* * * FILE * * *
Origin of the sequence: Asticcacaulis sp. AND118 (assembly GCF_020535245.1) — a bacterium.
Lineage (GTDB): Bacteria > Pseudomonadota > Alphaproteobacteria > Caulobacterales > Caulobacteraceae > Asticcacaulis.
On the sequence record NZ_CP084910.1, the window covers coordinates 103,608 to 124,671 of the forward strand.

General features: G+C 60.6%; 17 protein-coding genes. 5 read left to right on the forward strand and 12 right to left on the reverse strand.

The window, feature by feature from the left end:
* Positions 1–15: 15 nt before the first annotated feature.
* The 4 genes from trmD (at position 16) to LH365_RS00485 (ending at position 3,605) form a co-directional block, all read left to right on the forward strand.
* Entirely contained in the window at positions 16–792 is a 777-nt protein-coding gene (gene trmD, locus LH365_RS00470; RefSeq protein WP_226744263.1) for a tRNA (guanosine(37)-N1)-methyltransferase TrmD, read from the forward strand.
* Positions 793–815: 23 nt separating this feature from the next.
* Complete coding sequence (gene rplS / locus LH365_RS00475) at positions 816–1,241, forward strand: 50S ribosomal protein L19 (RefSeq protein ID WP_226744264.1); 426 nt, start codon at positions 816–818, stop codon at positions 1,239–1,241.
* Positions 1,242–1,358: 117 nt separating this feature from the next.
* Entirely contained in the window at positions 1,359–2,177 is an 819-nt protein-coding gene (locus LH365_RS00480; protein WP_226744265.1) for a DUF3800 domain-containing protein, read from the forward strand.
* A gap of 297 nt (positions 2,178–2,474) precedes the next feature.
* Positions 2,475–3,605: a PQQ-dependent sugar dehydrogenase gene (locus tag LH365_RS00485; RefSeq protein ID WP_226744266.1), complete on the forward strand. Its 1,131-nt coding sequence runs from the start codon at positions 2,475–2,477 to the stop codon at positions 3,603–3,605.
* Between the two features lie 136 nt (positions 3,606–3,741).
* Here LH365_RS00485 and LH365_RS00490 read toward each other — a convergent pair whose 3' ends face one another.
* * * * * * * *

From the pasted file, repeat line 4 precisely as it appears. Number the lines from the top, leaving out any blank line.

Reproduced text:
General features: G+C 60.6%; 17 protein-coding genes. 5 read left to right on the forward strand and 12 right to left on the reverse strand.